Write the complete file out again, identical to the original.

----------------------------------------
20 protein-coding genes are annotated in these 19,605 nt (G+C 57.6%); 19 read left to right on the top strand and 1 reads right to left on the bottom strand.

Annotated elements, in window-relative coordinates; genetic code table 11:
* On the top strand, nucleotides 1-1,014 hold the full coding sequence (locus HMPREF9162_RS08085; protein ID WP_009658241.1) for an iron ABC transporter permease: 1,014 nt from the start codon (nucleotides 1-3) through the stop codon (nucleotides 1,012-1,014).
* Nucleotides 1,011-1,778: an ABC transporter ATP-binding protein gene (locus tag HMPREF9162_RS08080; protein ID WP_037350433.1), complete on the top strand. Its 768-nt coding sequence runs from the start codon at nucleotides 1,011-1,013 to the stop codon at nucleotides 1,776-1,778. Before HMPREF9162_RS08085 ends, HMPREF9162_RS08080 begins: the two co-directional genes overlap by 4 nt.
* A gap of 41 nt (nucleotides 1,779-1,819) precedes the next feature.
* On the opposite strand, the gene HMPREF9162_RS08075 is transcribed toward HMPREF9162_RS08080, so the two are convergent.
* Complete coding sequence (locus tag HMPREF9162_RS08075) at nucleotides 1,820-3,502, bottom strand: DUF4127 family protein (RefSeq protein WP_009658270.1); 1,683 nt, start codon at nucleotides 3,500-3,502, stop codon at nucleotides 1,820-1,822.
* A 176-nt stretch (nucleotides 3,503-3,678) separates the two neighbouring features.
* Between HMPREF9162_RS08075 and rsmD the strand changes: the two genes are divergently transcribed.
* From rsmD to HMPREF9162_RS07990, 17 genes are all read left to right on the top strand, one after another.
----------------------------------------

20 protein-coding genes are annotated in these 19,605 nt (G+C 57.6%); 19 read left to right on the top strand and 1 reads right to left on the bottom strand.

Annotated elements, in window-relative coordinates; genetic code table 11:
* On the top strand, nucleotides 1-1,014 hold the full coding sequence (locus HMPREF9162_RS08085; protein ID WP_009658241.1) for an iron ABC transporter permease: 1,014 nt from the start codon (nucleotides 1-3) through the stop codon (nucleotides 1,012-1,014).
* Nucleotides 1,011-1,778: an ABC transporter ATP-binding protein gene (locus tag HMPREF9162_RS08080; protein ID WP_037350433.1), complete on the top strand. Its 768-nt coding sequence runs from the start codon at nucleotides 1,011-1,013 to the stop codon at nucleotides 1,776-1,778. Before HMPREF9162_RS08085 ends, HMPREF9162_RS08080 begins: the two co-directional genes overlap by 4 nt.
* A gap of 41 nt (nucleotides 1,779-1,819) precedes the next feature.
* On the opposite strand, the gene HMPREF9162_RS08075 is transcribed toward HMPREF9162_RS08080, so the two are convergent.
* Complete coding sequence (locus tag HMPREF9162_RS08075) at nucleotides 1,820-3,502, bottom strand: DUF4127 family protein (RefSeq protein WP_009658270.1); 1,683 nt, start codon at nucleotides 3,500-3,502, stop codon at nucleotides 1,820-1,822.
* A 176-nt stretch (nucleotides 3,503-3,678) separates the two neighbouring features.
* Between HMPREF9162_RS08075 and rsmD the strand changes: the two genes are divergently transcribed.
* From rsmD to HMPREF9162_RS07990, 17 genes are all read left to right on the top strand, one after another.